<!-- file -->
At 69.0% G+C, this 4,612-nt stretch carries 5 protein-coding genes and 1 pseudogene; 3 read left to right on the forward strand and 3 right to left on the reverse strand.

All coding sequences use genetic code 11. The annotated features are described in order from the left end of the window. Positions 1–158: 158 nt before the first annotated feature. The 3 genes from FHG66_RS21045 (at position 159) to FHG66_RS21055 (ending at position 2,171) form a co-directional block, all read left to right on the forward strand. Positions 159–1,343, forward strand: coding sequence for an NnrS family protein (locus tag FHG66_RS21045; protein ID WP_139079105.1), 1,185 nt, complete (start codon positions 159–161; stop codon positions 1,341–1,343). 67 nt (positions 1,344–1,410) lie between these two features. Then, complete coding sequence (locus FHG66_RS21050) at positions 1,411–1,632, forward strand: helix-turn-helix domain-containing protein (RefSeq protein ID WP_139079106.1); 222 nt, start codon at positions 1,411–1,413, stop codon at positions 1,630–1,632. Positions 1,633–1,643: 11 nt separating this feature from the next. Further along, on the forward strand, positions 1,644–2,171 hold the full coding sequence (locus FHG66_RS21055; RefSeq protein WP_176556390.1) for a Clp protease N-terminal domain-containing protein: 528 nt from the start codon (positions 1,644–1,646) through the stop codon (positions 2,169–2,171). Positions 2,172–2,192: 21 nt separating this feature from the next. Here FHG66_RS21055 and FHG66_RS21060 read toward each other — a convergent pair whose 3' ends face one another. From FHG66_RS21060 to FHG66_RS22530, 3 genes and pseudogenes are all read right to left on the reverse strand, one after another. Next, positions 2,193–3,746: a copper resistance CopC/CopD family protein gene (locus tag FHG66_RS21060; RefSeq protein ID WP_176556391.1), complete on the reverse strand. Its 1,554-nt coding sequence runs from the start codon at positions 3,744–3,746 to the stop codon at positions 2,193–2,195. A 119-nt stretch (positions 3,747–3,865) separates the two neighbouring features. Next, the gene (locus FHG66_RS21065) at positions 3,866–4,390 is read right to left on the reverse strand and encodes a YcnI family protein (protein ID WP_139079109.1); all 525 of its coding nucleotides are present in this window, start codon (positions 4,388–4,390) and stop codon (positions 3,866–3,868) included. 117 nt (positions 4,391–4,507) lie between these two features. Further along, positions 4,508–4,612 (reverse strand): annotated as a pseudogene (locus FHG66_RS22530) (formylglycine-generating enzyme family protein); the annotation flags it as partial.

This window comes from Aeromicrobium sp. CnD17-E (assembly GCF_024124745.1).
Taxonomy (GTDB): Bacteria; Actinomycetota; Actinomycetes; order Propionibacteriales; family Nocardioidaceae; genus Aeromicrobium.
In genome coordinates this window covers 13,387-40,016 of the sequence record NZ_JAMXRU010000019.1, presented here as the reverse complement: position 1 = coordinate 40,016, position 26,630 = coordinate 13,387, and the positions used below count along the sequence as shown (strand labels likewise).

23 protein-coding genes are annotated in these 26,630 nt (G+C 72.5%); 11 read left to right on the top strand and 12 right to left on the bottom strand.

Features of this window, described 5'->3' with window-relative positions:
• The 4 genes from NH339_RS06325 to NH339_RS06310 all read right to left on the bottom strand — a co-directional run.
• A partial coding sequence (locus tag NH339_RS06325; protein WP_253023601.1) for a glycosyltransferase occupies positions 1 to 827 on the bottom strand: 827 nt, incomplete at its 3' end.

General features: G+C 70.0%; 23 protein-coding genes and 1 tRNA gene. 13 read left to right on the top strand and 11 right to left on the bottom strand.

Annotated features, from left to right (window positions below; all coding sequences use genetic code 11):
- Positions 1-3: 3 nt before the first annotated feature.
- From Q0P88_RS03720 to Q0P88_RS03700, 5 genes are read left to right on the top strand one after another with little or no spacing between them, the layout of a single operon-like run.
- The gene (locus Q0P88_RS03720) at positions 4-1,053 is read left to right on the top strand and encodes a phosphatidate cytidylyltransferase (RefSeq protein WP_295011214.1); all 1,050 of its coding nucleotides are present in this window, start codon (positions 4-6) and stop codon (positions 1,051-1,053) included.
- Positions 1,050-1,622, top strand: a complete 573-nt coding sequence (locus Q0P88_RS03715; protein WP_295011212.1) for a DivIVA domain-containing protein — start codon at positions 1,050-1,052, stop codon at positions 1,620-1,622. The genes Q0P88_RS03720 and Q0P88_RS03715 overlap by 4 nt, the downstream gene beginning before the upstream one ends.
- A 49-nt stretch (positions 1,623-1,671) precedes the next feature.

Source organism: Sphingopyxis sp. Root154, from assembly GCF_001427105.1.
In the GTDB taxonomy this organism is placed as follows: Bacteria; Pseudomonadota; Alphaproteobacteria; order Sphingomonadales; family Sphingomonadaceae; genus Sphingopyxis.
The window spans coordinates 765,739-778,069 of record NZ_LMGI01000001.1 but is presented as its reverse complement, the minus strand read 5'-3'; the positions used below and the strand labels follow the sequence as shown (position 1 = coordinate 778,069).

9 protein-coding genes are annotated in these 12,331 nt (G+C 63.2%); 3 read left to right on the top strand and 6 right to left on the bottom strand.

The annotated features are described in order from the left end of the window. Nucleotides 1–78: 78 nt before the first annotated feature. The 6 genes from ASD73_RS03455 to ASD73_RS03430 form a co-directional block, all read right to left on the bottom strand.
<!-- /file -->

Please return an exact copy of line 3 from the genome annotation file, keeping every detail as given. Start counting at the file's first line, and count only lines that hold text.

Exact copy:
This window comes from Aeromicrobium sp. CnD17-E (assembly GCF_024124745.1).